Arts & Entertainment
Lesson time 10:36 min
Figuring out what you have to say can be one of the most daunting tasks a comedian faces. Steve provides some effective techniques for identifying your own unique voice and channeling it into comedy.
When I went to college, I had what I would call an existential crisis, or existential revelation that I would never amount to anything if I didn't have my own voice, which meant that my act, so-called, which was maybe 15 minutes-- at best, 20 minutes-- would have to be expunged of all previous material-- all material not only that had been done before, but that sounded like it had been done before. But then I had a real crisis. I didn't know how to write comedy material at all, not one idea. And I thought, well, I laugh in life. I laugh in life a lot-- my friends. But I'll just observe what it was that made me laugh, and maybe I'll find something there. And so that's how I started. That was kind of successful. But really, I was in college at the time studying philosophy. So my mind was very abstract thinking, and trying to examine everything. And I thought, let's try to examine comedy. Let's break it down to nothing. And let's build it up from scratch and see what it can be. [MUSIC PLAYING] When I started in Orange County, California, there were no tutors. There was nowhere to go. And in a sense, that was a very good thing. Because I developed my own style. I had no banjo teachers. I developed my own style. It's what I call a work-around. You're not going by the book. And even if you think you are, you're not. You're straying. And those little strays make you unique and different from everybody else. . I think that your ideas are down here, and your mind is up here. And your mind is keeping those ideas from surfacing. And it's just that little bit of unlocking. It's finding your individuality, the thing that makes you unique, or that you can fake that makes you unique, because you're smart and clever, and figuring out a way to let that come out. [MUSIC PLAYING] I think if you have a cultural perspective and it feels good to you, use it. Because even if you're esoteric, if you perfect it, it's going to be appealing to a lot of people who aren't in that cultural group. They get it. A lot of times, there will be a joke that I'll watch, say, at a movie. And I'll say, I don't get it, but I get it. I don't need all the information. I get the idea somehow. And you're filling in the blanks on those lines. So whatever makes you perfect as a performer, do it. And don't say, well, I've got to include everybody, I want to do this, I want to do that. Boy, if you perfect one thing and you get it right, there's going to be a lot of people interested in that. When I was doing movies-- and they have these demographic ratings for your movie when they test it. They'll say, men liked it at 82%, women liked this, African-Americans, this, this. They go around. And the guy who conducted those surveys, I would talk to him about it. And he said, you have to understand, all movies are cult movies, meani...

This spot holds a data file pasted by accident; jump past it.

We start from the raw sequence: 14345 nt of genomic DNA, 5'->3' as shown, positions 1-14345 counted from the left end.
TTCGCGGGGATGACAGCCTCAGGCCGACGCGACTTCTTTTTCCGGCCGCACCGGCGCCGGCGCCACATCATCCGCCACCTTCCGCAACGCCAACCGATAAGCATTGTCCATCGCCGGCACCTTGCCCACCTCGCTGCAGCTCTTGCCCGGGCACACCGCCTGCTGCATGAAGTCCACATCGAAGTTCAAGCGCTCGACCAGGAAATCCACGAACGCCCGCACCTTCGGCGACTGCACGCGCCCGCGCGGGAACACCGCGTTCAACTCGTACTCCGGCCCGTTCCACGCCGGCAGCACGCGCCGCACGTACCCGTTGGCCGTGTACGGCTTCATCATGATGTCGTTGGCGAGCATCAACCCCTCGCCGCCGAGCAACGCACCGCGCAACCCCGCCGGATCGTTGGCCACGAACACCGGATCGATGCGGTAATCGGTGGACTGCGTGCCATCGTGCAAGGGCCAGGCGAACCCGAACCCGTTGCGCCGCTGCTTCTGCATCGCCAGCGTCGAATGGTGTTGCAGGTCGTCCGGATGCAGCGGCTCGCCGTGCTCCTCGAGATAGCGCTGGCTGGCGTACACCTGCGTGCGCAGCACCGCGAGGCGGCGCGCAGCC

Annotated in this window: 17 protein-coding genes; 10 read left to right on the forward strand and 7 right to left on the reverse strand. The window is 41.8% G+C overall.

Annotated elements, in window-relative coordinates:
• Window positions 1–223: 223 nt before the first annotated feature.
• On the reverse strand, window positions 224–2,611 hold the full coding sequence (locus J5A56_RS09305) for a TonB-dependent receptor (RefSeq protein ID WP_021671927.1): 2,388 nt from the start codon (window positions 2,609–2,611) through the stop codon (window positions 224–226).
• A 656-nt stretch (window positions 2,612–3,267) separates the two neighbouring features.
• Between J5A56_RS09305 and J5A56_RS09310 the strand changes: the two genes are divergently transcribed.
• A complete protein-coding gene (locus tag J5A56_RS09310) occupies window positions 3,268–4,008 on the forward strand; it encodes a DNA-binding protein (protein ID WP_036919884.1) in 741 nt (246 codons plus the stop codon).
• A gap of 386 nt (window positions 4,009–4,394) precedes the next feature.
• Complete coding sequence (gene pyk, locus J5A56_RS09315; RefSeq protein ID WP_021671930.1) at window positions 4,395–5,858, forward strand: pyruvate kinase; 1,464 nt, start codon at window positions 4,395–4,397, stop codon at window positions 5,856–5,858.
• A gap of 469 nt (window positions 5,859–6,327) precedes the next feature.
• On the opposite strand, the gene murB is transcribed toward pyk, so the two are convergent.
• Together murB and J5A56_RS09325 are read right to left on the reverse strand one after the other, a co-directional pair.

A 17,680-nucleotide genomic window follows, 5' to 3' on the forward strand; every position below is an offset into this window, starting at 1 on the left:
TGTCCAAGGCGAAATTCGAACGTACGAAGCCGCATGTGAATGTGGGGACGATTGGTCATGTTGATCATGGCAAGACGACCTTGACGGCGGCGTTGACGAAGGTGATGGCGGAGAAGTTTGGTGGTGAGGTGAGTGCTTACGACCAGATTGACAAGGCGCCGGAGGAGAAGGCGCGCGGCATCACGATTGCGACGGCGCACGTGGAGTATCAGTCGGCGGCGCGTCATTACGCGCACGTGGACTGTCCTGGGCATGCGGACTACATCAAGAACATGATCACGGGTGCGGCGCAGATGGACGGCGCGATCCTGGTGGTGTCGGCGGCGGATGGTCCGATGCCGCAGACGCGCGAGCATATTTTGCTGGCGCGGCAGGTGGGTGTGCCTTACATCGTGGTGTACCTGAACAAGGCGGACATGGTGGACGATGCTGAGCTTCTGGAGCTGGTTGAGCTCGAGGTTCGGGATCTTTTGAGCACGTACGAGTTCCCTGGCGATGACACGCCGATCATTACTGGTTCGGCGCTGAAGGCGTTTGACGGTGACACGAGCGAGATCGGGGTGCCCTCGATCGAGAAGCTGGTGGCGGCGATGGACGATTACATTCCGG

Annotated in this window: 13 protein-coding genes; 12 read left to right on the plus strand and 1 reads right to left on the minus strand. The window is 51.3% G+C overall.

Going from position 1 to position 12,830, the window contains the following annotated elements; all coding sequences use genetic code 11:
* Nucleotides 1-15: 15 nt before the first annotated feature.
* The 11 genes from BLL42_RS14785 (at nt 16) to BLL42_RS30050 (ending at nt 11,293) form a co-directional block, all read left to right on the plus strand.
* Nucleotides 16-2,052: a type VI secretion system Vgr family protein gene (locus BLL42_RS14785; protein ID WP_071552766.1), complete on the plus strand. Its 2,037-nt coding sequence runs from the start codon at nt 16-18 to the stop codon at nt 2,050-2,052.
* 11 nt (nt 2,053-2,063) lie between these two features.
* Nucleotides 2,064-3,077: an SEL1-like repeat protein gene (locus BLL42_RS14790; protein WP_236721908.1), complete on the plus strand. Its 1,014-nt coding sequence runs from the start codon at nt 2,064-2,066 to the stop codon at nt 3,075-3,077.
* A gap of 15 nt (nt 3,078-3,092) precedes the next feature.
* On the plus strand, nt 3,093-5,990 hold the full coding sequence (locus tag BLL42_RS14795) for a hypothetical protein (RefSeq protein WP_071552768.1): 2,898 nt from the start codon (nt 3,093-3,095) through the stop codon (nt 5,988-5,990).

One of Steve’s first gigs was at the drive-in movies. When the audience liked a joke, they honked. In this comedy class, Steve shares insights from performing for cars and humans over a 50-year career spanning sold-out arenas and blockbuster films. Learn how to find your voice, gather material, develop an act, and take your comedy writing to the next level.
Some good insights on comedy accompanied with many best practices for effective presentations.
Not good to condense this into some short bites. It's a great class by a professional.
I loved this class. Was the first one and blew me away.
Although I do wish there was a comedian in the round segment to openly discuss the formula/elements Steve Martin as meticulously put together for relevance, he is extremely candid about a process that is tough to discuss with things that did and didn't work along the path.